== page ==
Complex Spine Protocols: Focused on Quality
David Antezana, M.D., Neurosurgeon
The field of complex adult spinal deformity surgery continues to evolve. Despite significant strides, complication rates remain significant. Other fields, such as cardiac surgery, have developed guidelines and protocols that have led to significant improvements in this area. There has been strong interest in applying such principles of risk stratification to adult spinal deformity surgery, particularly over the last 10 years.
Despite the strong interest and multiple publications on complication avoidance, there have been only three initiatives well published in the literature. While these initiatives have shown a decrease in complication rates, there remains much to be addressed. There is no doubt that using a uniform approach with some standardization that allows for individualization of surgery has led to improvements in our field as it has in others.
Spinal Deformities treated include:
Other complex problems include:
- Previous procedures
- Congenital abnormalities
We have worked on a complex spine protocol to apply some of these principles to our patient population here in Portland. Our initiative includes three arms: preoperative, intraoperative and postoperative periods.
The preoperative arm begins with a clinic visit when a patient is identified as appropriate for the protocol and entered into it. The surgeon and assigned nurse review the patient’s history and physical and supporting data and then enter it on to our data sheet. We affectionately call it, our checklist. The surgeon proposes a procedure to correct the patients’ issues and depending on the complexity of the procedure and the patient’s medical history, the different areas are filled in. These areas include, but are not limited to, planned procedure, ASA score, labs, opioid use, and outcomes measures. The patient is then presented at a multidisciplinary conference attended by surgeons, nurses, PM&R, anesthesia, nutrition and other providers. The appropriateness of the patient and the surgery is reviewed. Decisions are made on how to move forward such as proceeding with surgery, additional work up, or choosing not to proceed.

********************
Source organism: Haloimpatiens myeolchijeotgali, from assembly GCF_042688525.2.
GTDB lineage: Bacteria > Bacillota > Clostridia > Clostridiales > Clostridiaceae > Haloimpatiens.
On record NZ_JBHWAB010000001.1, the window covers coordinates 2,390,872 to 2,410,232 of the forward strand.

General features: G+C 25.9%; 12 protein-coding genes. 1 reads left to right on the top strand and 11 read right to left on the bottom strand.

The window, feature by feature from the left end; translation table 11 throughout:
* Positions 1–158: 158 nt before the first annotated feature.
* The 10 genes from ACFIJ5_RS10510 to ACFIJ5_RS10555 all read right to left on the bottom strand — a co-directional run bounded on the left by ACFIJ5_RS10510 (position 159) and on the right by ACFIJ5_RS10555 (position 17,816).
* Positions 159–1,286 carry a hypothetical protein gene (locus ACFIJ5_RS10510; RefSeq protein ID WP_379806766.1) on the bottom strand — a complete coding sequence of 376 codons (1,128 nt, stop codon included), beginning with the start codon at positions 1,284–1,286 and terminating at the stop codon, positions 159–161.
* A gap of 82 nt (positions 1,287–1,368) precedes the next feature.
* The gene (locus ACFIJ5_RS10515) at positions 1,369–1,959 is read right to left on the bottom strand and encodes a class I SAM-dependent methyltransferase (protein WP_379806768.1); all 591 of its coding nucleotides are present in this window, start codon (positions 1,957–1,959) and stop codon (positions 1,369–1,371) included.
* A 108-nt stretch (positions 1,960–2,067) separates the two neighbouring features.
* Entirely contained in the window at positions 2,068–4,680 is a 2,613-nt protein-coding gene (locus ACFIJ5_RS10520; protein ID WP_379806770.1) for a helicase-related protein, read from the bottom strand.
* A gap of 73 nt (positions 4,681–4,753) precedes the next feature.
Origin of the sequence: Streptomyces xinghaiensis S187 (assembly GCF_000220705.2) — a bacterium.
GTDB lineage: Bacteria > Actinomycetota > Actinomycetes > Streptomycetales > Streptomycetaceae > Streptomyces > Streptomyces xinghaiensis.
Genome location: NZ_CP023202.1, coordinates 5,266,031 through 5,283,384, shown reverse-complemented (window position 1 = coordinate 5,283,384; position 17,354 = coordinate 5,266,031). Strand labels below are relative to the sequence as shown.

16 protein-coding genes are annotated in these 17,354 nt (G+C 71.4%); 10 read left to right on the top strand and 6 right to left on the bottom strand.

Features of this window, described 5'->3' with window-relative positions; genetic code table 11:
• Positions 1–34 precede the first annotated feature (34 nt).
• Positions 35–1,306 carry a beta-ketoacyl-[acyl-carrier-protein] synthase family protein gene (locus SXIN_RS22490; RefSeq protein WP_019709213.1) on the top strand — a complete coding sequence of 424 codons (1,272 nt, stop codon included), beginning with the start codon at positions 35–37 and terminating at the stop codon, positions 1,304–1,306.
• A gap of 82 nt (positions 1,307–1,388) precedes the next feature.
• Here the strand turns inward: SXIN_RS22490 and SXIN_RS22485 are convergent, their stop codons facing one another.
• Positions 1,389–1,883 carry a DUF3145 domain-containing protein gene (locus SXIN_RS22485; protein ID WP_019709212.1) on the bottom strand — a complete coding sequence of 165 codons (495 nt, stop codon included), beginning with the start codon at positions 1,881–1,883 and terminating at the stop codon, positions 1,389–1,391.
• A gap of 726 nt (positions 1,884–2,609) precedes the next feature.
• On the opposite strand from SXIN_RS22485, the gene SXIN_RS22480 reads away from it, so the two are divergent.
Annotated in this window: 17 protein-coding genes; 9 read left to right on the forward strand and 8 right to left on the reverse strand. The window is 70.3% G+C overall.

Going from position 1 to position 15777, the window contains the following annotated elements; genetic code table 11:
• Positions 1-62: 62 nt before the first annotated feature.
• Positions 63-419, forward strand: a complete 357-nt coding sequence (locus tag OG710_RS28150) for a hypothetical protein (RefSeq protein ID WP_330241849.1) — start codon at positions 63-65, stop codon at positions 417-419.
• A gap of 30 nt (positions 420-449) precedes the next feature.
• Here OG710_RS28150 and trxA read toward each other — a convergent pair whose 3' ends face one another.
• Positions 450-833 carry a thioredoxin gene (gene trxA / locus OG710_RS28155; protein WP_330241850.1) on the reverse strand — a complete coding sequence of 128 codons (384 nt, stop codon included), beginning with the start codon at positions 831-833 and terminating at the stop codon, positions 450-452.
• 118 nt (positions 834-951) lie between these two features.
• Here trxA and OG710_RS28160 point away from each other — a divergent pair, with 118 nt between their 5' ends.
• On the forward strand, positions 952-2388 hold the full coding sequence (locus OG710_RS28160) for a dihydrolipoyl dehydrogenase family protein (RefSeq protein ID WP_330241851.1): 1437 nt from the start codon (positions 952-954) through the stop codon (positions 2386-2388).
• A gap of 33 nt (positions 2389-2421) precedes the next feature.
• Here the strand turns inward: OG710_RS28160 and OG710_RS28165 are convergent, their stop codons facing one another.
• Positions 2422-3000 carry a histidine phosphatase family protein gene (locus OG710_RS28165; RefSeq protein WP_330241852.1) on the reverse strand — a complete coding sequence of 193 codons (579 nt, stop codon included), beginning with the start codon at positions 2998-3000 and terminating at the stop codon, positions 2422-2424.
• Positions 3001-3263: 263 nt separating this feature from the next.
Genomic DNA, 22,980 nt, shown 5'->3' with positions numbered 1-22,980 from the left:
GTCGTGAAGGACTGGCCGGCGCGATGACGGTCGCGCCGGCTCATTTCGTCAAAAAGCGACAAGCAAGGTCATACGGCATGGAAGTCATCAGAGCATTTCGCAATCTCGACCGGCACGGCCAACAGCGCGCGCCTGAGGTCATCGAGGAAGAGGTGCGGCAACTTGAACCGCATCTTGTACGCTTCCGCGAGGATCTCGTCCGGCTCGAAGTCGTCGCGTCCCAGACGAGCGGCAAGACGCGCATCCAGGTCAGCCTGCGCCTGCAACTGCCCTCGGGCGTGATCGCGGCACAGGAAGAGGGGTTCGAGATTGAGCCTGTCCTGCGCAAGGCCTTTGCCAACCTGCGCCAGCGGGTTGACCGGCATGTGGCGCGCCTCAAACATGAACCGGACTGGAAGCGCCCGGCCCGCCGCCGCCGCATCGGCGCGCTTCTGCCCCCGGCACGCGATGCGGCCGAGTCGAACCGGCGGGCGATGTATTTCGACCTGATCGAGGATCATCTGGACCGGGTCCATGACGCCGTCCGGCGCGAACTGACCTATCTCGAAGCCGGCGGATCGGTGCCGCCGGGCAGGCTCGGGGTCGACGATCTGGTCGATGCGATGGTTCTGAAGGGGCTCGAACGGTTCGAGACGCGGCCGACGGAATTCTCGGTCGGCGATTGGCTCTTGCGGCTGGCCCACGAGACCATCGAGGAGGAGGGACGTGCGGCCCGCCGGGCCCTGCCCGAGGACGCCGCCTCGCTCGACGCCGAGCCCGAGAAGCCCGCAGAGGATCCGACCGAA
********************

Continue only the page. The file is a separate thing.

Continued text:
If the patient is deemed appropriate for surgery, preparations are made, and we proceed with the intraoperative portion of our protocol.
An intraoperative checklist, just as with the preoperative portion, is utilized in order to minimize complications and improve outcomes. Considerations include blood loss, infection, pain, blood pressure control, neuromonitoring, spinal navigation, positioning, embolism precautions, glucose control and graft considerations.
The post-operative phase begins as soon as the patient is taken out of the operating room. A protocol detailing key parameters and goals for neurosurgery patients is reviewed.
The ICU team is consulted and sign out is given. Special attention is given to hemodynamic and neurological stability, pain control, hematocrit and glucose. Appropriate imaging is obtained. Additional attention is given for significant blood loss, CSF leak and neurological compromise. Mobilization commences as soon as possible.
Over the hospitalization, the patient is mobilized with Physical and Occupational therapy; the Foley catheter is discontinued; oral intake is progressed; pain control is addressed. If the hospitalization is extended due to complication or other factors, appropriate tests (e.g.: LE duplex, labs) are ordered to avoid complications.
Once discharged, patients are usually followed 1-2 years with outcomes questionnaires completed (ODI, NDI, SRS-22) to track progress. We are in the process of tabulating our progress to better understand how we can improve. We look forward to fully implementing it in the near future.